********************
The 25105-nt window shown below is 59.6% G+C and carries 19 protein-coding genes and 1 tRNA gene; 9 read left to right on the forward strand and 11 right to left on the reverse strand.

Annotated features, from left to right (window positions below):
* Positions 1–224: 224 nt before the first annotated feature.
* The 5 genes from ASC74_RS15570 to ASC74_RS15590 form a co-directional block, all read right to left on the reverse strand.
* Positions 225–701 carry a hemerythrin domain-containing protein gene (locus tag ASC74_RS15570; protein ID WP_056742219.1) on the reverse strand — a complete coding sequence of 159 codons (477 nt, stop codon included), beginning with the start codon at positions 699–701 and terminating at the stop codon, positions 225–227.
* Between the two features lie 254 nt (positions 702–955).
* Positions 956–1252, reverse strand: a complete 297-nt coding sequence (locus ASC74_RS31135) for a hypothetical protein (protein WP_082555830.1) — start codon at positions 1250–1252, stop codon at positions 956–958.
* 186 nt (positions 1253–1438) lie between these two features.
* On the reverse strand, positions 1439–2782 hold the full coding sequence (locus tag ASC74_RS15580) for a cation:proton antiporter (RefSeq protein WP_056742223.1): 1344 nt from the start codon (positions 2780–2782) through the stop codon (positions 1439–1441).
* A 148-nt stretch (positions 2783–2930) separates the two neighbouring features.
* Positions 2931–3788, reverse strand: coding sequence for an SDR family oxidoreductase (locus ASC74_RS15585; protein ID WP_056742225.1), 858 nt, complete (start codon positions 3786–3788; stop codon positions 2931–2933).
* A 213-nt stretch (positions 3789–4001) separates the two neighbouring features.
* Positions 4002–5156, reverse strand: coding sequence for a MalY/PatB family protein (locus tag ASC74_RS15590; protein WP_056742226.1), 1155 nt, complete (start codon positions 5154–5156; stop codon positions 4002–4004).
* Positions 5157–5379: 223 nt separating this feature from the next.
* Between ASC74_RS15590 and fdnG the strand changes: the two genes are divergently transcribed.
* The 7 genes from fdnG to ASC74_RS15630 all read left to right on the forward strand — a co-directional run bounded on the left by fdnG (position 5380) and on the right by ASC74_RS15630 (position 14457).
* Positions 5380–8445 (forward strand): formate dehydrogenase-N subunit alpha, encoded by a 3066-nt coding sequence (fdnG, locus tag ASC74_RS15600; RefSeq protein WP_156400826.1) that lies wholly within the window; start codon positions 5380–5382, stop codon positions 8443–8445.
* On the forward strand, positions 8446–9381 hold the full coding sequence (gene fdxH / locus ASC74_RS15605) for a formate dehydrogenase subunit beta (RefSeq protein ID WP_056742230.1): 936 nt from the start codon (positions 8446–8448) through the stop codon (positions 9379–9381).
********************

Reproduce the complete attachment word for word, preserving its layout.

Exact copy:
The 25105-nt window shown below is 59.6% G+C and carries 19 protein-coding genes and 1 tRNA gene; 9 read left to right on the forward strand and 11 right to left on the reverse strand.

Annotated features, from left to right (window positions below):
* Positions 1–224: 224 nt before the first annotated feature.
* The 5 genes from ASC74_RS15570 to ASC74_RS15590 form a co-directional block, all read right to left on the reverse strand.
* Positions 225–701 carry a hemerythrin domain-containing protein gene (locus tag ASC74_RS15570; protein ID WP_056742219.1) on the reverse strand — a complete coding sequence of 159 codons (477 nt, stop codon included), beginning with the start codon at positions 699–701 and terminating at the stop codon, positions 225–227.
* Between the two features lie 254 nt (positions 702–955).
* Positions 956–1252, reverse strand: a complete 297-nt coding sequence (locus ASC74_RS31135) for a hypothetical protein (protein WP_082555830.1) — start codon at positions 1250–1252, stop codon at positions 956–958.
* 186 nt (positions 1253–1438) lie between these two features.
* On the reverse strand, positions 1439–2782 hold the full coding sequence (locus tag ASC74_RS15580) for a cation:proton antiporter (RefSeq protein WP_056742223.1): 1344 nt from the start codon (positions 2780–2782) through the stop codon (positions 1439–1441).
* A 148-nt stretch (positions 2783–2930) separates the two neighbouring features.
* Positions 2931–3788, reverse strand: coding sequence for an SDR family oxidoreductase (locus ASC74_RS15585; protein ID WP_056742225.1), 858 nt, complete (start codon positions 3786–3788; stop codon positions 2931–2933).
* A 213-nt stretch (positions 3789–4001) separates the two neighbouring features.
* Positions 4002–5156, reverse strand: coding sequence for a MalY/PatB family protein (locus tag ASC74_RS15590; protein WP_056742226.1), 1155 nt, complete (start codon positions 5154–5156; stop codon positions 4002–4004).
* Positions 5157–5379: 223 nt separating this feature from the next.
* Between ASC74_RS15590 and fdnG the strand changes: the two genes are divergently transcribed.
* The 7 genes from fdnG to ASC74_RS15630 all read left to right on the forward strand — a co-directional run bounded on the left by fdnG (position 5380) and on the right by ASC74_RS15630 (position 14457).
* Positions 5380–8445 (forward strand): formate dehydrogenase-N subunit alpha, encoded by a 3066-nt coding sequence (fdnG, locus tag ASC74_RS15600; RefSeq protein WP_156400826.1) that lies wholly within the window; start codon positions 5380–5382, stop codon positions 8443–8445.
* On the forward strand, positions 8446–9381 hold the full coding sequence (gene fdxH / locus ASC74_RS15605) for a formate dehydrogenase subunit beta (RefSeq protein ID WP_056742230.1): 936 nt from the start codon (positions 8446–8448) through the stop codon (positions 9379–9381).